A Passion for Children: A Paper Edit

This week’s lesson in IMC 634 was a bit challenging. This week we dived in to what it is like to do a paper edit. Basically a paper edit is taking (in this instance) an interview and dwindling down the script to a 30 second commercial or branding video. It is merely cutting and pasting text. You do not add words, but can take them out if necessary.

In this lesson, we had an interview from a Long Island Pediatric plastic surgeon. The interview script was 9 pages long and needed to be cut to be a 30 second branding video. The doctor wants her “Meet the Doctor” video to attract the parents of children who need “craniofacial reconstruction.” Our instructions are to edit the interview so that your speaker speaks in ordinary language, even as she reassures the audience that she’s highly qualified. In plastic surgery, it’s all about results. But it’s also important for the patient (or, in this case, the parent of the patient) to fall in love with the doctor. There’s a lot to juggle here.

Here we go.

Paper Edit

I take care of deformed children.

If I’m going to spend all of the rest of my life doing something, I want to love it and I want to love every case I do.

Cleft lip and palate is one of the most common birth defects or birth deformities that occur.

It’s extremely common in this country and the reason why people think that this only happens in Third World countries — and it’s that picture that people see on the side of a bus — is because we take care of these things very early in life. So that stigma of what the baby looks like with a cleft lip and nose is taken away very early on.

The patients that I felt most passionate about and that I felt I connected mostly with were the children.

Life is challenging enough and the majority of these children are 100 percent normal as far as their intelligence is concerned, so they just need a few operations so — but to have the stigma of having a deformity, a congenital deformity, can have an unbelievable impact on kids and how they eventually develop as young adults.

The first surgery, the cleft lip and nose surgery, is performed typically about three to four months of age. the cleft palate procedure is usually performed between nine and twelve months of age.

You develop a very intimate relationship with the patient. I meet most of my patients right after they’re born, and then I often take care of them until they’re teenagers and thereafter. So I get to know their parents even before the child is born.

If you see my office, you’ll see that the entire place is just filled with toys and it’s very children friendly. I very rarely see my patients in an exam room. I think it makes them nervous. And the majority of my exams that I have to do, I can do with them sitting on my couch in my office, and then they can play with their toys and their siblings can play with the toys while I speak to the parents about the nuts and bolts of what we have to do going forward. Because I realized that if you’re in an exam room, the children are bored or anxious and then they’re crying and they’re bothering or tugging on the parents. And then the parents can’t focus on what I’m saying, and we’re talking about important things. Their child is about to have surgery. So I found that that environment really works well with my practice. So I see the majority of my patients in my office setting. And most of the time the kids are just playing and then the siblings aren’t left out. I mean, a lot of times with kids like this– a lot of times the siblings feel left out, that that one sibling is getting a lot of attention, so we try to incorporate the siblings into the visit as well.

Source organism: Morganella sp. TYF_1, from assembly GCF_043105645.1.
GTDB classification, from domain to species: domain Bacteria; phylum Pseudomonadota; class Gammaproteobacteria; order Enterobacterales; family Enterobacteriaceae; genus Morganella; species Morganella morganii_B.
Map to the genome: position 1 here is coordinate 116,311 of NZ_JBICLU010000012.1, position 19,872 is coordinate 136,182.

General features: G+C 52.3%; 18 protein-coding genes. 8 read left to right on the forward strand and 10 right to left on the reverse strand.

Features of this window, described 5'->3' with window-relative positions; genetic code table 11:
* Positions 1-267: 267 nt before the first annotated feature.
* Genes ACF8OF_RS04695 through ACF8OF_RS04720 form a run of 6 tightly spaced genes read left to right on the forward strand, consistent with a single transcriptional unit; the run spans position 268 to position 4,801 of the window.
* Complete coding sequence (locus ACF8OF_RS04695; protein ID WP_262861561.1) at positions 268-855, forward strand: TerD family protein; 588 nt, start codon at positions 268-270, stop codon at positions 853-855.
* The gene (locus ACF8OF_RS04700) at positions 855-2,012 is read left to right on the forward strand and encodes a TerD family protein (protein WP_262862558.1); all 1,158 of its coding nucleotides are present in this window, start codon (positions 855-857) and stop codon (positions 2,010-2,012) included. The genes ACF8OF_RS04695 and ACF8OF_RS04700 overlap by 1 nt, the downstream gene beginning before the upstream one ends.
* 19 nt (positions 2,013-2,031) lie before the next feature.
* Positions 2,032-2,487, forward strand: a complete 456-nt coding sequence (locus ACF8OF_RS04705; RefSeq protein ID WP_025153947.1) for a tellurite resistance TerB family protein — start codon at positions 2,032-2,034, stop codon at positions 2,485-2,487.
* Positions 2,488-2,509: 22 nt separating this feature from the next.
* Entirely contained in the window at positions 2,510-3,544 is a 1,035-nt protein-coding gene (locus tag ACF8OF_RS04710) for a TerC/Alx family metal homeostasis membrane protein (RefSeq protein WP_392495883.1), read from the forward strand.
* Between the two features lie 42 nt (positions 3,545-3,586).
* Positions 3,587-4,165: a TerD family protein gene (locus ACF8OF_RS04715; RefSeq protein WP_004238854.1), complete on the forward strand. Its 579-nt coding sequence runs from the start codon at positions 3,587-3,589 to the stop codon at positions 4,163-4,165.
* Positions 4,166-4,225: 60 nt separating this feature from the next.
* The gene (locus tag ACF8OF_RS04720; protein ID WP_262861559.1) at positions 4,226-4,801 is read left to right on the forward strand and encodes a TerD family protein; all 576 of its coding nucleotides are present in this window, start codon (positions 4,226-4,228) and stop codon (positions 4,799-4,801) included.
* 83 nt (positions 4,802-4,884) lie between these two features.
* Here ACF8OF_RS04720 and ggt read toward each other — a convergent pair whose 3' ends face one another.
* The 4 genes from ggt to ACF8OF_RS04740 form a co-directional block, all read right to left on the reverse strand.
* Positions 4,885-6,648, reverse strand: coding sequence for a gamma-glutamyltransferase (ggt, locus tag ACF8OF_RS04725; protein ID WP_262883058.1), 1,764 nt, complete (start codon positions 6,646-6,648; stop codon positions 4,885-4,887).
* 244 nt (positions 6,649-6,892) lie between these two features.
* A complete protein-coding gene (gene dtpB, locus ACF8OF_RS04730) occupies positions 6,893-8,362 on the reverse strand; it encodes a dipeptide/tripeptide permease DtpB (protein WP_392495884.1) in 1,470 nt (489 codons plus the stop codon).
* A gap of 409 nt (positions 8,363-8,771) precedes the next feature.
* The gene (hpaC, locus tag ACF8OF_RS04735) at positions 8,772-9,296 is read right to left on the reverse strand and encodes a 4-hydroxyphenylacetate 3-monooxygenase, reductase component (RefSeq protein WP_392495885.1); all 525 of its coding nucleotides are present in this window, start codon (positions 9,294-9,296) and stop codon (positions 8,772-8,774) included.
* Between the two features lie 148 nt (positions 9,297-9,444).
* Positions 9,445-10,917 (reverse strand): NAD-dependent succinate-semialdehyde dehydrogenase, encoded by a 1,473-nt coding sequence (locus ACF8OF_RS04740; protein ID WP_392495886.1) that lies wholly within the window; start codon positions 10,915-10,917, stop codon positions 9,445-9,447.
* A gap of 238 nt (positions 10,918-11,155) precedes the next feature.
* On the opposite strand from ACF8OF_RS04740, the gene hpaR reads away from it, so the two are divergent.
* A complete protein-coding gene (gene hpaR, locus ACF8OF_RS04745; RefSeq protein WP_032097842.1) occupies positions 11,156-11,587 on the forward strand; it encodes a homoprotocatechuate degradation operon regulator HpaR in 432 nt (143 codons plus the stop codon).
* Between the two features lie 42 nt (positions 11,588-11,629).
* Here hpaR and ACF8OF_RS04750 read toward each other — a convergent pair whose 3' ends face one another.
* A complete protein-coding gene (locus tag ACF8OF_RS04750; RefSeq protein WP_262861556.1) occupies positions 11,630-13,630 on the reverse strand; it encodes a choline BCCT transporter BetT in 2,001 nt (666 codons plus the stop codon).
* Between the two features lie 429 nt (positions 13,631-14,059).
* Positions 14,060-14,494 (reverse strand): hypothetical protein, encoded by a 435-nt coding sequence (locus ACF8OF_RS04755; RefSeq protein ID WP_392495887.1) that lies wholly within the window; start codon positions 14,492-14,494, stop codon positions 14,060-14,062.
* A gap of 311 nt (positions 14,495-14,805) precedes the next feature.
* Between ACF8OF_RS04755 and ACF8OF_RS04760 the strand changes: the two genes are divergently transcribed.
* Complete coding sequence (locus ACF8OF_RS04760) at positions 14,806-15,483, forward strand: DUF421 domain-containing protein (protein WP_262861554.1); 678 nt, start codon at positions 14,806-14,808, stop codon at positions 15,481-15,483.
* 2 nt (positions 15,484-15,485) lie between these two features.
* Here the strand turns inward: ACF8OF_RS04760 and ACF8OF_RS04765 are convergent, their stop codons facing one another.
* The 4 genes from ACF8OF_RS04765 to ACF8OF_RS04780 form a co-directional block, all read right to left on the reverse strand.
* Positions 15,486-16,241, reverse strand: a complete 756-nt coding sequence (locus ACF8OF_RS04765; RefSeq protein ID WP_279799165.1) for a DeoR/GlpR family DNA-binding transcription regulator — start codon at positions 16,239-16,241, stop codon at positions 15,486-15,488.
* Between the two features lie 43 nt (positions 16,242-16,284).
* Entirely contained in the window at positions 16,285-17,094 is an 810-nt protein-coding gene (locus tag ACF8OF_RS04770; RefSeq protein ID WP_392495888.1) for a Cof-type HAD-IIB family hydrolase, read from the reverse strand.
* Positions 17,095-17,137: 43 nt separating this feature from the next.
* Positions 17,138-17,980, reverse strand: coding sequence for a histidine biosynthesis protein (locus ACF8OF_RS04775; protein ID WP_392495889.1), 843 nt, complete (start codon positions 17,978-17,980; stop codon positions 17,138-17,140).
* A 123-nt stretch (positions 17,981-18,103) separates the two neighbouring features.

I think one of the most satisfying things is not only seeing the effect that I can have on the family as whole and the parents and bringing the baby out from the operating room and having the parents hug me and cry and be thankful for the change that was made. I think it’s just one of the most amazing things to transform a child’s life like that so that they’re not — that they don’t have a disadvantage in that regard and they’re not teased and that they can go to school and be full functioning and be a normal kid like they are.

I am the only plastic surgeon here on Long Island who dedicates their practice to pediatric craniofacial surgery. I never wear a white coat in the office. It scares them. They come to my office and they have a playroom to play in while I’m examining them and they don’t know I’m examining them, I think I’m small. I’m sort of their size almost. I never stand up with them. I’m always sitting down. The kids really related to me and were very relaxed around me versus a lot of my colleagues. And if it’s just virtue of the fact that I’m smaller and they think I’m one of them, it works.

I think what makes me unique perhaps or my practice unique is that I’m 100 percent dedicated to pediatric craniofacial surgery. I am the only plastic surgeon here on Long Island who dedicates their practice to pediatric craniofacial surgery.

It’s an area of plastic surgery that I feel you need to do a lot of to be very good at it. I don’t think it’s something you can dabble in. I don’t think it’s appropriate to do one cleft palate a year. I think it’s something you need to really dedicate your life to and to really make a difference and really to take the best care of kids.


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